We are best as humanitarians and peacekeepers. He thus agrees the decision to remove our CF-18 fighter jets from the U.S. led air-combat mission in Iraq and Syria is a good one. “There will be times Canada needs to go to war,” he added, “but it should be debated and carefully thought out.”

Liberal Jati Sidhu of Abbotsford was another surprising victory for the Grits this election. Sidhu, a businessman of 27 years, secured the Mission-Matqui-Fraser Canyon seat, which, prior to its 2012 redistribution, was traditionally held for decades by the Conservatives.

Sidhu, who won by 1,038 votes ahead of Conservative Brad Vis, said focus on the economy was most imperative. “Investing in infrastructure and green jobs,” said Sidhu, who is president of Greenvale Enterprises Inc., a local agricultural company, and CEO of Sidhu Group.

He then shifted gears to Bill C-51, the controversial Conservative anti-terror legislation that passed last June.

Civilian oversight will be key to the democratic success of the bill, Sidhu said, and considering the recommendations made by the United Nations Human Rights committee is something the Liberals must do. But, Sidhu added, “If any Canadian is not involved in a violent act, then it should not apply.”

He also drew close attention to the need to reinstate Canada’s image in the world as leading peacekeepers, where we currently rank 68th in the world. “Yes, we need to help,” he said of the situation with ISIS, “but we don’t want to try to fight for them.”

He emphatically noted: “I am optimistic with Justin Trudeau - he has a vision.”

From promises to policies

The rise of Trudeau’s Liberals was difficult to forecast in an election deemed, for one of the first times, as a three-party race.

There’s no denying Canada’s left-wingers took a large step back from their political influence established in 2011. From 103 seats reduced to 44, many, including the NDP, did not foresee the Liberal’s sweep of the Atlantic.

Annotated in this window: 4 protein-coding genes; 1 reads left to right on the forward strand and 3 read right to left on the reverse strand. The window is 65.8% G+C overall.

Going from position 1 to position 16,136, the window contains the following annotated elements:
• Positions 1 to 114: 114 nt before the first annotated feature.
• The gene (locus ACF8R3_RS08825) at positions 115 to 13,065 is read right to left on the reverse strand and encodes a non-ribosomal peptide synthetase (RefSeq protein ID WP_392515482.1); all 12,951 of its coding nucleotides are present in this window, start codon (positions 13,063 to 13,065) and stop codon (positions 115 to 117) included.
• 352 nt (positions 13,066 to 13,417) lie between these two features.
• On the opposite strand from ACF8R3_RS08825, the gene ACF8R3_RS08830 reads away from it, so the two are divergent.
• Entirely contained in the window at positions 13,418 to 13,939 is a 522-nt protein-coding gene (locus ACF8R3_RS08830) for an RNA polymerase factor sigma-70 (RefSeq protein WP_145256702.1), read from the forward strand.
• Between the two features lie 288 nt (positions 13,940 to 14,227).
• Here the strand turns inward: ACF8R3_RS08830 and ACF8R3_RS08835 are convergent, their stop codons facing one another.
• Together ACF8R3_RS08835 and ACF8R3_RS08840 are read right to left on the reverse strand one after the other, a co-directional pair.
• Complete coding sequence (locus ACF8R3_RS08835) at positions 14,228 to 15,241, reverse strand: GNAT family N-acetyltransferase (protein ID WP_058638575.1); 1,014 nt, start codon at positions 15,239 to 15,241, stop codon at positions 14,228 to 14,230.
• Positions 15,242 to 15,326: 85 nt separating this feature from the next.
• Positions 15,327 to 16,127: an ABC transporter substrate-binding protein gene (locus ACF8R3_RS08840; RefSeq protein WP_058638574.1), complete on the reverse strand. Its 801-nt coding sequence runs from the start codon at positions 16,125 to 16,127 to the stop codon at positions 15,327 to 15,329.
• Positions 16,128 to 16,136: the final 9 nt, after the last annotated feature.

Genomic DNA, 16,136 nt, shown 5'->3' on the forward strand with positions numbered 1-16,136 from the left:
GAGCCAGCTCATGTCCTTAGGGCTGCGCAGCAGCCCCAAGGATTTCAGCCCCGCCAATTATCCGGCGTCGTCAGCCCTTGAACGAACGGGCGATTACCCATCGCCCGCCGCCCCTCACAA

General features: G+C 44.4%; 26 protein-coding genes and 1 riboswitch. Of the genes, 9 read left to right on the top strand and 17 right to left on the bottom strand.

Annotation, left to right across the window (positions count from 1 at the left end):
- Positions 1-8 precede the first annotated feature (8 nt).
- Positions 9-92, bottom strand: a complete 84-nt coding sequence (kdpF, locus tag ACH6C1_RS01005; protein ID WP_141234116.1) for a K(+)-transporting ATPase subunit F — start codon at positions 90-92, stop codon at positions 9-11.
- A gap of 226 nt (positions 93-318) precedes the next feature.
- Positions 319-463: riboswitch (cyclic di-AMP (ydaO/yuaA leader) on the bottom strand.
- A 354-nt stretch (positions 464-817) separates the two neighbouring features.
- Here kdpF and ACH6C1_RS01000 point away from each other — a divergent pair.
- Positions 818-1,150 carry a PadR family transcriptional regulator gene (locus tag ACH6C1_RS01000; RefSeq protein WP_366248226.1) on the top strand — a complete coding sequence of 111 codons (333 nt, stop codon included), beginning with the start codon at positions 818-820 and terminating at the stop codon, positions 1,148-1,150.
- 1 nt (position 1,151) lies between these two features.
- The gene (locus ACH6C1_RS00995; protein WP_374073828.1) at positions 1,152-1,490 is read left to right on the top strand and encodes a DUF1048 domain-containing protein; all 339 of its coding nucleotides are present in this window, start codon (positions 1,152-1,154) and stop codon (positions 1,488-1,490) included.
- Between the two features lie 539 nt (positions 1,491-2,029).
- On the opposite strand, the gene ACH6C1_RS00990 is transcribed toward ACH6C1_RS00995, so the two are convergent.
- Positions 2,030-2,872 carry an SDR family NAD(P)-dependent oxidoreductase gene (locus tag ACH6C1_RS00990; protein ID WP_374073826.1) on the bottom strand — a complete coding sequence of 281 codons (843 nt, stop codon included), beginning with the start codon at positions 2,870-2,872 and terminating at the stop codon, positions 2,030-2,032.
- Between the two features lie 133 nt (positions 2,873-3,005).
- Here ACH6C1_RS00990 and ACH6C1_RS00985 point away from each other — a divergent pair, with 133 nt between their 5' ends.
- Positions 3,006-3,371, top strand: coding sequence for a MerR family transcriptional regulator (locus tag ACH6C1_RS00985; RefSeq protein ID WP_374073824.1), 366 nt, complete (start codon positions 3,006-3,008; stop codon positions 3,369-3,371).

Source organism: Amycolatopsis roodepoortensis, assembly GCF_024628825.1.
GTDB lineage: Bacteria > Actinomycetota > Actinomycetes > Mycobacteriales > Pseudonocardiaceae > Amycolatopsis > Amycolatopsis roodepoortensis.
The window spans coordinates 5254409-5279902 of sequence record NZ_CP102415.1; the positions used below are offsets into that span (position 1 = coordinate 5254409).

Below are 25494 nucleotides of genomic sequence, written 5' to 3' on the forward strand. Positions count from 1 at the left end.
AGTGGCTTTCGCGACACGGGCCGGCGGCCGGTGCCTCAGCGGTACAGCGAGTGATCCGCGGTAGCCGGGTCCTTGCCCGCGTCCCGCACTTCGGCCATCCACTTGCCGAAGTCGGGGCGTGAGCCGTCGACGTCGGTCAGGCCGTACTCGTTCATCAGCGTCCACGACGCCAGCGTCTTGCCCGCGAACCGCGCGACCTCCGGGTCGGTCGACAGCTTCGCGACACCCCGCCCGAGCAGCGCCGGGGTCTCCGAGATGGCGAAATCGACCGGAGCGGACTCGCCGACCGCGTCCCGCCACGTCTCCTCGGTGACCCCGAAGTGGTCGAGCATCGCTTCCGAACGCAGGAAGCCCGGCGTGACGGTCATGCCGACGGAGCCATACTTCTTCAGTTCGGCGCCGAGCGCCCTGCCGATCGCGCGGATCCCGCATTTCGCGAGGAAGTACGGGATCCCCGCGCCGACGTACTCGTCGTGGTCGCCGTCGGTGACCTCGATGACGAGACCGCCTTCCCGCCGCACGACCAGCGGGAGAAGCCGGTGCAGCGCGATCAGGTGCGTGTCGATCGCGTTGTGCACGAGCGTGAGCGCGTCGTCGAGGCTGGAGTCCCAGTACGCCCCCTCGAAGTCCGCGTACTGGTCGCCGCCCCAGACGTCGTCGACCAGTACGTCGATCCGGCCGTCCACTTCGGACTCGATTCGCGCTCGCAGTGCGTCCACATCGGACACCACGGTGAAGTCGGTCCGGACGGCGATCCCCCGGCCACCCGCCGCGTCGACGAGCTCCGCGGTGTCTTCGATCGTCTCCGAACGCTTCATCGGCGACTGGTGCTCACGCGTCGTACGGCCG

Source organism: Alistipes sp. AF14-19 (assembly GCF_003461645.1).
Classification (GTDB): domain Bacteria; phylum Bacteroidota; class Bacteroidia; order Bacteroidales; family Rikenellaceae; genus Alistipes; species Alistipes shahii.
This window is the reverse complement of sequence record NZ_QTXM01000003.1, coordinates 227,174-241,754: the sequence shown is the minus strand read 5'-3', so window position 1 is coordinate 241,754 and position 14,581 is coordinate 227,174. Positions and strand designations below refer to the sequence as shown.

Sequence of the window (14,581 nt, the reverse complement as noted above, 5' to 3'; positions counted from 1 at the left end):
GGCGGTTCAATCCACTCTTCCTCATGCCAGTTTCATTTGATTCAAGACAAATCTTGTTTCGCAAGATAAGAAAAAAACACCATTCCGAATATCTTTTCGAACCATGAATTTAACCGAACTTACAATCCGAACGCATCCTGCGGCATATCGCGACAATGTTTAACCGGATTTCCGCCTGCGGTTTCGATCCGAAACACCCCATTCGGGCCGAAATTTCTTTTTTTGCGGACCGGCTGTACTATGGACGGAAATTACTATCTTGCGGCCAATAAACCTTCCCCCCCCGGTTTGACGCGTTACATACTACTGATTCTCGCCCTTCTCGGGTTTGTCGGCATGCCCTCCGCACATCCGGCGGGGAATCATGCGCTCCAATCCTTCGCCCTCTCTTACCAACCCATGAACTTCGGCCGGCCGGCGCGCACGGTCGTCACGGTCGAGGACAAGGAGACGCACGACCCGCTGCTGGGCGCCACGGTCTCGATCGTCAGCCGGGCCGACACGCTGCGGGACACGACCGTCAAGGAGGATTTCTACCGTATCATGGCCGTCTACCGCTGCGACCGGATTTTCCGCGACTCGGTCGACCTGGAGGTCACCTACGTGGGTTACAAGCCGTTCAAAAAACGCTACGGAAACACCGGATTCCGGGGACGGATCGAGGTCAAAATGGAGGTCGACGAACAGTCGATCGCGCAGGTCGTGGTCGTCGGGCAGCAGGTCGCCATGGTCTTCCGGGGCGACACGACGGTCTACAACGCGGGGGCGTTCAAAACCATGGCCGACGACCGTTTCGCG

The Tories are firmly in opposition with 99 seats, or 29 per cent of the House, but Harper-less at the helm.

Trudeau’s Liberals are now in the position to push ahead with their agenda.

As the 43-year-old Prime Minister settles in on his newly appointed Cabinet, pressing matters on the environment juxtaposed against the falling price of oil subtly battering Canada’s economy is front and centre, as is the pledged promise to look into the missing and murdered indigenous women, and a handful of international summits on the horizon.

Further, implementing middle class tax cuts, pulling out of Syria and Iraq and the planned resettlement of 25,000 Syrian refugees by year’s end just scratches the surface of the work ahead. Certainly a clear majority and mandate in hand, Canadians expect promises to shape into policies in the coming months.


What voters have to say:

DARPAN conducted a poll asking its readers what promise made by Prime Minister Justin Trudeau got them to believe in him and his leadership. Based on the categories listed in the poll, about 40 per cent of the participants stated that the Prime Minister’s plan to cut middle-class tax bracket to 20.5 % was one of the reasons they voted for him, whereas about 40 percent believed in his promise to cancel income-splitting for families. About 20 percent participants said his plan for massive infrastructure investment to create jobs and stimulate the economy was appreciated.

Hon. John McCallum, Minister of Immigration, Refugees and Citizenship